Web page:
Sigma FP: ISO 100, 1/200s, F1.4
Right now, the photography and videography world are obsessed about sharpness. When I first started photography 5 years ago, i remembered using f1.2 or f1.4 prime lenses I used were sharp-ish at the centre but not so sharp at the corners. But now, the modern lenses now, the centre sharpness and corner sharpness are really really sharp. Old quality lenses were not as sharp, and had signification chronic aberrations, but had a distinct 3d quality pop to it. New lenses are so sharp, and also has significantly less chronic aberrations but does not have as much 3d pop to the images. This 3D zeiss pop is what I call micro-contrast. What is micro-contrast? Essentially on the graph below, it is having more colour graduations from black to white.
Example of Lens Rendition: Sharpness vs Micro-contrast
Picture from: www.yannickkhong.com/blog/2016/2/8/micro-contrast-the-biggest-optical-luxury-of-the-world
In other words, what Micro-Contrast to me is, and to everyone else in the world can understand, is having a 3d rendering of an image (Classic Quality Old Lenses), as oppose to a 2D rendering of an image (Contemporary Quality Sharp Lenses). In summary, micro-contrast is like, the image looks real, like you can see the edges, and really imagine being in that scene.
These images I am showing here are from the recent sigma fp mirrorless camera, with the Zeiss Planar 50mm F1.4 ZE lens. Arguably, my favourite lens of all time, that excels at showing what micro-contrast is. I have posted more example photos of both black & white and colour images to help you see the tonality and smooth graduations of colour.
Sigma FP: ISO 100, 1/200s, F1.4.
You can see, even though the photograph is not clinically sharp, being shot at f1.4, the images look real, like you can almost feel the movement of the leaves and branches as the wind slowly gushes it.
Sigma FP: ISO 100, 1/200s, F2.8
The images above were shot on F2.8 which in my opinion renders a whole lot of sharpness compared to F1.4, with a sweet spot of F5.6-F8 for the Zeiss Planar 50mm F1.4 ZE Lens. Although the picture is sharp, can you still see the micro-contrast of the images? Let me show you more examples below:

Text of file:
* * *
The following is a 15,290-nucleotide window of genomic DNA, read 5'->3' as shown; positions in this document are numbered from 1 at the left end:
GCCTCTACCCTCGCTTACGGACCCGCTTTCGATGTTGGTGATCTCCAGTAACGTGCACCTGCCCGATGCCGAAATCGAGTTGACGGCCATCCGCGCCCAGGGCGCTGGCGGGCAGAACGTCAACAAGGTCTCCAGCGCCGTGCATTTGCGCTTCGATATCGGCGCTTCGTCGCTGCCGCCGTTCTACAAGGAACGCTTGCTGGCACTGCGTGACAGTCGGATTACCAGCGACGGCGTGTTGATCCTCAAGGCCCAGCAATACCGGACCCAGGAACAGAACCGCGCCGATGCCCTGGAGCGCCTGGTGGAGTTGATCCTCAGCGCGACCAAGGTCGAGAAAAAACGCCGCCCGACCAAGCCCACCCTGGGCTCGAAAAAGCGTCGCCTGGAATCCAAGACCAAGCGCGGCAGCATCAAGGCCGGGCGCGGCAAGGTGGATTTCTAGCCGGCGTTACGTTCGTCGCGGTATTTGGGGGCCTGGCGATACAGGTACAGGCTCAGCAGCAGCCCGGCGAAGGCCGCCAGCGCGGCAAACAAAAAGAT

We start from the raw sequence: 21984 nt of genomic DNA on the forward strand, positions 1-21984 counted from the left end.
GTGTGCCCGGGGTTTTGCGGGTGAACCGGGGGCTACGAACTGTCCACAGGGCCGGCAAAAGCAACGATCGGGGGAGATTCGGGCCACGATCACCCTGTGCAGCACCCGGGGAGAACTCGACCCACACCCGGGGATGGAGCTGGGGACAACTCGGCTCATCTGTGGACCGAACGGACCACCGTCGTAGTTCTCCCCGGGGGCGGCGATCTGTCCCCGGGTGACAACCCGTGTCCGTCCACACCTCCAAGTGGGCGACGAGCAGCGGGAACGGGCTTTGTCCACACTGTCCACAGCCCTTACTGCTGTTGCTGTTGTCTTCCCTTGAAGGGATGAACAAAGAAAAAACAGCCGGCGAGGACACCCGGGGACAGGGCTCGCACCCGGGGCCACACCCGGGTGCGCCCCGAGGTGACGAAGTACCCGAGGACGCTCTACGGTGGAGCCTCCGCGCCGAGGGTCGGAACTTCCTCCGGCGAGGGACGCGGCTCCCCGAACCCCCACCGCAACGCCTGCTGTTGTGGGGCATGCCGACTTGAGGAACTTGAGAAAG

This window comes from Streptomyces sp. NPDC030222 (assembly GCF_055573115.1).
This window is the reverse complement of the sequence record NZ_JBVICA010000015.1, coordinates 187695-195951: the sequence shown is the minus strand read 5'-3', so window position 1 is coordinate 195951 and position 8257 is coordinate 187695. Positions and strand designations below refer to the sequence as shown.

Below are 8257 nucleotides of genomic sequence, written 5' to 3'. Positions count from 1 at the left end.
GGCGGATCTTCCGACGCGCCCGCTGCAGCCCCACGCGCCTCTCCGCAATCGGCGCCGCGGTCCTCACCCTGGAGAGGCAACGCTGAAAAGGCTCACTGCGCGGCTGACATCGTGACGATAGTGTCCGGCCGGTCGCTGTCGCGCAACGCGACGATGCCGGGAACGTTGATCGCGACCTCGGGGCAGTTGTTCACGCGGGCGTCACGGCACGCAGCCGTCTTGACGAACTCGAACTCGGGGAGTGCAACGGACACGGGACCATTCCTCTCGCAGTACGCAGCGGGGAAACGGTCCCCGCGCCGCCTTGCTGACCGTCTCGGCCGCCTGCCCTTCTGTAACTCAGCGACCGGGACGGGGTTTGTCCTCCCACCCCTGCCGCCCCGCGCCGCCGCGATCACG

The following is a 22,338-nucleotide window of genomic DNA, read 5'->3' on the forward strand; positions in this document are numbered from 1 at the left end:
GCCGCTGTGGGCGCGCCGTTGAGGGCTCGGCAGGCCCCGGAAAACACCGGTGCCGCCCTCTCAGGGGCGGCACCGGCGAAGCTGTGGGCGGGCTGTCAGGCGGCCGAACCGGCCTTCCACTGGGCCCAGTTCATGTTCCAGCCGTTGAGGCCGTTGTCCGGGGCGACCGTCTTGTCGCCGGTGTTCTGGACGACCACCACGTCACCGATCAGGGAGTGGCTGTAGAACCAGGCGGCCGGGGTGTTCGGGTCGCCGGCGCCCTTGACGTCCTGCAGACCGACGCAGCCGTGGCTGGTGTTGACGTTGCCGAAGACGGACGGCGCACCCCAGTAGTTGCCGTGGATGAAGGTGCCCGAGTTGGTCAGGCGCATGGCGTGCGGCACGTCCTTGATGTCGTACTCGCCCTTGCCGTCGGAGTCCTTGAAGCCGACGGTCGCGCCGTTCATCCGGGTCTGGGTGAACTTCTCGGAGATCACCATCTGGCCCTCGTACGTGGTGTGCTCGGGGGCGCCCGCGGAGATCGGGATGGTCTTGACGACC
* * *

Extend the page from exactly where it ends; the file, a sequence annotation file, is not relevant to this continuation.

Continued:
Sigma FP: ISO 100, 1/200s, F5.6
Can you see it? If not, it is okay. I wanted to share the wonderful world of 3d Pop, Micro-Contrast, of what I like to call, realistic looking photographs.
However, I do like to take this time to say, that there are modern lenses (released in the past year) now, that do have amazing sharpness across the place, but also have that amazing pop to the images. I will only list full frame lenses here, but the ones that I am thinking about are:
+ Tamron 35mm F1.4
+ Tokina Opera 50mm F1.4
+ Canon 50mm F1.2 RF, Canon 85mm F1.2 RF
These four lenses that recently came out, in my opinion, have amazing sharpness, and also that 3d micro-contrast. I want to end this post with a few wedding photos, because it is important to see the 3D pop Micro-contrast look with people as well right?
Sony RX1R + Zeiss Sonnar 35mm F2 Lens. ISO 100, 1/1250s, F2
This particular lens, the Carl Zeiss Sonnar 35mm F2 lens is quite sharp at F2, but also has nice micro-contrast at F2 as well. In the end, for me, there is just something special to me about the old Zeiss Planar lenses, even though the pictures are very blurry (non sharp shot at F1.4, the dreamyness, bokehness and 3D zeiss pop really gets me. There is something very special about them.
In this day and age, these lenses, not limited to only zeiss lenses, that exhibit amazing micro-contrast will fade away, being replace by other sharp contemporary lenses. I hope these lenses will never die, but continue to live on due to their special characteristics.